To review: It was August one year ago, almost to the day that I sat across from my Mother having “the” talk…the “what if you die” talk. I asked her to choose a sign, a way for her to let me know she was still around me if she did not survive the reconstructive heart surgery she was facing on the 25th. She was quiet for a few moments before choosing the mourning dove and its melancholy song.
Fast forward to January. Eight of us have come to Florida, one month before Mom would leave us all. It is early, and my husband and I are alone on the pool deck, drinking our morning coffee. My escape from the agony of watching her decline is coming to an end, and I say to him, “I have to go home now and watch my mother die.” He points up. There is a mourning dove sitting on the wire above the yard. “She knows” he says.
My father, husband and I are standing at my Mother’s grave. I am feeling rather annoyed by this ritual as I feel only emptiness and silence here. We place flowers near the wreath and cherub that mark her place, still without a headstone. Suddenly, the mourning dove’s song fills the air. A butterfly begins flitting around us and settles on her grave. It flits away but returns with a partner. Now two butterflies are darting around the three of us, then lighting again on Mom’s grave. This happens for several minutes, and I ask out loud, “Why are they only landing here?"
It is Thursday evening. I am sitting outside under our gazebo, having drinks with my sweetie. My brother calls and we chatter about our weekend plans. As I walk inside to fix another cocktail, the conversation goes where it often does now; to talk of Mom and the painful anniversaries of August. He tells me about chatting with my youngest sister over the internet in the wee hours the night before, and I remember that our middle sister’s blog had a time stamp after midnight that same night. I was awake as well, still haunted by the hope of last summer and the defeat we couldn’t see coming.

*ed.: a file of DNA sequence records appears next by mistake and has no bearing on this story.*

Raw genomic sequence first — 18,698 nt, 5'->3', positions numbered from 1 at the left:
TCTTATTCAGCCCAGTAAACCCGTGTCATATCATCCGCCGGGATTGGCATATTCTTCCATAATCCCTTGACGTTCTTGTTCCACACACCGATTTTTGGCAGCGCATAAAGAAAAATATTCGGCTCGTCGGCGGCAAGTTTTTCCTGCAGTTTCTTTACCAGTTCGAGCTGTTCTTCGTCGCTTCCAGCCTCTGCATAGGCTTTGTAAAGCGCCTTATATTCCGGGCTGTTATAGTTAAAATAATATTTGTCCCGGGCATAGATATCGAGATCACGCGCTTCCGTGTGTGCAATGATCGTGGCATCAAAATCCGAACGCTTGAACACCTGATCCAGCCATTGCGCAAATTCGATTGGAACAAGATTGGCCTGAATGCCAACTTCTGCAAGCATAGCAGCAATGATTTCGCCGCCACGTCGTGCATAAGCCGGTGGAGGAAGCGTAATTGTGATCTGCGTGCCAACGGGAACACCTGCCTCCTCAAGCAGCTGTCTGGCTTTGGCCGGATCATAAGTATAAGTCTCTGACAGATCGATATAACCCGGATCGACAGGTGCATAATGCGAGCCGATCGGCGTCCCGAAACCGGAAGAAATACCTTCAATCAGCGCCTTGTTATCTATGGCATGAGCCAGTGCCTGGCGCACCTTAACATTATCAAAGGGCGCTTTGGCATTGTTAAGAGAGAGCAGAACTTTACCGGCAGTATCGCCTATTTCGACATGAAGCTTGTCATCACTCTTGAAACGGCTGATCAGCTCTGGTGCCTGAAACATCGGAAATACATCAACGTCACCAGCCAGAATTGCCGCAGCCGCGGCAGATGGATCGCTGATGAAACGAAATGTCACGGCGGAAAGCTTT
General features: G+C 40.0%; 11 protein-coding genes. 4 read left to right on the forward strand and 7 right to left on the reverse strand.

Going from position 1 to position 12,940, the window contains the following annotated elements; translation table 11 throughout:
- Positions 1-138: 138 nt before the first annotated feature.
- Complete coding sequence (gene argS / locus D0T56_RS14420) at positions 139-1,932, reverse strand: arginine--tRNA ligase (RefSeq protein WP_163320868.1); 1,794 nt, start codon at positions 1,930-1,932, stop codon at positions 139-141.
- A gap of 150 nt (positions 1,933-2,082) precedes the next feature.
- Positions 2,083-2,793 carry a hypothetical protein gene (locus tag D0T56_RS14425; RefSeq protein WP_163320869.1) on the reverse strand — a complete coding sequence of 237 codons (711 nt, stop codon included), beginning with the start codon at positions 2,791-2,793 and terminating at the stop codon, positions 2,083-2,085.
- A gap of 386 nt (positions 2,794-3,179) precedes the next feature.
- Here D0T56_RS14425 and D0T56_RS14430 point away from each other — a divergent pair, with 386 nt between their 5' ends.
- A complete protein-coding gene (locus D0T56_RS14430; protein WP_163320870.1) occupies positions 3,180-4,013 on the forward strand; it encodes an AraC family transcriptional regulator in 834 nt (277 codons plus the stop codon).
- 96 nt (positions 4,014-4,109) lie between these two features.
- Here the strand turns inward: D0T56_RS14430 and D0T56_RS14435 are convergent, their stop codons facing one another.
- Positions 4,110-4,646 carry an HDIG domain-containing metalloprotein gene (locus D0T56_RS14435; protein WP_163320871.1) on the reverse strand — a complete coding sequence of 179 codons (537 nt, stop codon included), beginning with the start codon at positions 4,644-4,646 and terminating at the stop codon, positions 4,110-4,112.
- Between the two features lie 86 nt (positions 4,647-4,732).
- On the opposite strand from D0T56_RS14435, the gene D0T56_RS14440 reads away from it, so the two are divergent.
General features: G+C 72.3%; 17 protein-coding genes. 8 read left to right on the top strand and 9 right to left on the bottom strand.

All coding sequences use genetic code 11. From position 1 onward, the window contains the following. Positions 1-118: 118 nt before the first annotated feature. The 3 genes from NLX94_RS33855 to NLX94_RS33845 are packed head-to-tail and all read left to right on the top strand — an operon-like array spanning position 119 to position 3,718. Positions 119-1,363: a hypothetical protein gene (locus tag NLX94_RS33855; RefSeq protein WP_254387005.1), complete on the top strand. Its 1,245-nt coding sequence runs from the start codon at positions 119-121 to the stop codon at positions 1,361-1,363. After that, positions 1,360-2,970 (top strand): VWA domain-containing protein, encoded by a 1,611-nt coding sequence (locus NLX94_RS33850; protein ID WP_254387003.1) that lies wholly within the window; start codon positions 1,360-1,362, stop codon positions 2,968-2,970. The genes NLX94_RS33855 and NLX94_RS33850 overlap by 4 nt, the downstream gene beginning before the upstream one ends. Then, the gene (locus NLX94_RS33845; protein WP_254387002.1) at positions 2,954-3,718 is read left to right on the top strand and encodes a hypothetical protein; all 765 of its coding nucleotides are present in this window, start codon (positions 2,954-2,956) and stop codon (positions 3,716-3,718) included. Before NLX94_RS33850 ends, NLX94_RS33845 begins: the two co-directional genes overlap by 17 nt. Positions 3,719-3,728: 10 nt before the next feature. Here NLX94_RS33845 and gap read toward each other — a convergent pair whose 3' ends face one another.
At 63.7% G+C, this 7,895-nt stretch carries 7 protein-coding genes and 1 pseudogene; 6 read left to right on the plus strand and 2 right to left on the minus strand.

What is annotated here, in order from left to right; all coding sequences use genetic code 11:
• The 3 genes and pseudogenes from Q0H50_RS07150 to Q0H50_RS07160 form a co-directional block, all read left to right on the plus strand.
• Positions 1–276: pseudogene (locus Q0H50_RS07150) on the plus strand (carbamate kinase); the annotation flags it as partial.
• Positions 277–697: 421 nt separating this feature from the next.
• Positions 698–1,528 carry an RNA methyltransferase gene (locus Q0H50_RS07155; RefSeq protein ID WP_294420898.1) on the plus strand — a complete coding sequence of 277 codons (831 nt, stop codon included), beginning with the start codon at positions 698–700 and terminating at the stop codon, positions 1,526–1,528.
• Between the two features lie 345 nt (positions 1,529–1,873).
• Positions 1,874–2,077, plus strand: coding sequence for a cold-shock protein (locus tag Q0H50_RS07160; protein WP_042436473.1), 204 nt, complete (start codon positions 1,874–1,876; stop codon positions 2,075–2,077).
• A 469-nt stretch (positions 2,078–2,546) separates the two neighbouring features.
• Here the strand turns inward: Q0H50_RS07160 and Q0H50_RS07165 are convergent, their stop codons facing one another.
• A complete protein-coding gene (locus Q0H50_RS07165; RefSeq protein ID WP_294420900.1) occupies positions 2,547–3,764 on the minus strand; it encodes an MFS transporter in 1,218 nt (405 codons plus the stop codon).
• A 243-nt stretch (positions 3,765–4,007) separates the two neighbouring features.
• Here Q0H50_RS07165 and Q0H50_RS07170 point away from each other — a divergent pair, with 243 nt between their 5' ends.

I complain to him that I haven’t heard a mourning dove for weeks and that I want more. The birdsong isn’t enough and lately there has been nothing, only quiet. I walk back outside. In that instant, a mourning dove begins singing. It is insistent, singing so loud my brother can hear it over the phone. It is a different song than we have ever heard before. We marvel at the message our mother is sending, interrupting our conversation to say, “I’m here, I’m here…I’m HERE!” We hang up and the singing stops…just like that. I walk outside a few times after to listen…she is gone.
I know that the butterfly is symbolic of rebirth after death. But I didn’t know that in ancient Christian lore, the dove is a symbol for mother. Or that Gypsy folklore holds that mourning doves are messengers – singing of love to the living from the spirit world. In daughter lore, it is my magic 3.
I hear you Mom, Finally, I do.